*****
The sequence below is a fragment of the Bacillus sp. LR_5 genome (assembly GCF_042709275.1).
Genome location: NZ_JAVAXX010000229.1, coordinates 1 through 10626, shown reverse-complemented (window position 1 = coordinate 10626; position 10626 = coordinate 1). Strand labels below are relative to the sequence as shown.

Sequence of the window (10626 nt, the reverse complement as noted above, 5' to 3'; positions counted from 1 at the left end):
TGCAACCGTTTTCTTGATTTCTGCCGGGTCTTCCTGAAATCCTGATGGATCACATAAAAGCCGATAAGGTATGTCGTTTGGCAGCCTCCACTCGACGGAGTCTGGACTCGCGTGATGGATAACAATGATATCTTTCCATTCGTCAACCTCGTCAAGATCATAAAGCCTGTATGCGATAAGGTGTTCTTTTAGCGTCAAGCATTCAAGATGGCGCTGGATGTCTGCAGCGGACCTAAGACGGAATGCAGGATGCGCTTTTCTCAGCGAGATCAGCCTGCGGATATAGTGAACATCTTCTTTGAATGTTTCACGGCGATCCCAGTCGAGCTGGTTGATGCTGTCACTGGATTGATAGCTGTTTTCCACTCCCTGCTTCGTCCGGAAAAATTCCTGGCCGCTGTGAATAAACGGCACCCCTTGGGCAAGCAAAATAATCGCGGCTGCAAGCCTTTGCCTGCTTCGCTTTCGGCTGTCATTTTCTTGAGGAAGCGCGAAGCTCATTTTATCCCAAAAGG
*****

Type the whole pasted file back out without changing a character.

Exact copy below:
The sequence below is a fragment of the Bacillus sp. LR_5 genome (assembly GCF_042709275.1).
Genome location: NZ_JAVAXX010000229.1, coordinates 1 through 10626, shown reverse-complemented (window position 1 = coordinate 10626; position 10626 = coordinate 1). Strand labels below are relative to the sequence as shown.

Sequence of the window (10626 nt, the reverse complement as noted above, 5' to 3'; positions counted from 1 at the left end):
TGCAACCGTTTTCTTGATTTCTGCCGGGTCTTCCTGAAATCCTGATGGATCACATAAAAGCCGATAAGGTATGTCGTTTGGCAGCCTCCACTCGACGGAGTCTGGACTCGCGTGATGGATAACAATGATATCTTTCCATTCGTCAACCTCGTCAAGATCATAAAGCCTGTATGCGATAAGGTGTTCTTTTAGCGTCAAGCATTCAAGATGGCGCTGGATGTCTGCAGCGGACCTAAGACGGAATGCAGGATGCGCTTTTCTCAGCGAGATCAGCCTGCGGATATAGTGAACATCTTCTTTGAATGTTTCACGGCGATCCCAGTCGAGCTGGTTGATGCTGTCACTGGATTGATAGCTGTTTTCCACTCCCTGCTTCGTCCGGAAAAATTCCTGGCCGCTGTGAATAAACGGCACCCCTTGGGCAAGCAAAATAATCGCGGCTGCAAGCCTTTGCCTGCTTCGCTTTCGGCTGTCATTTTCTTGAGGAAGCGCGAAGCTCATTTTATCCCAAAAGG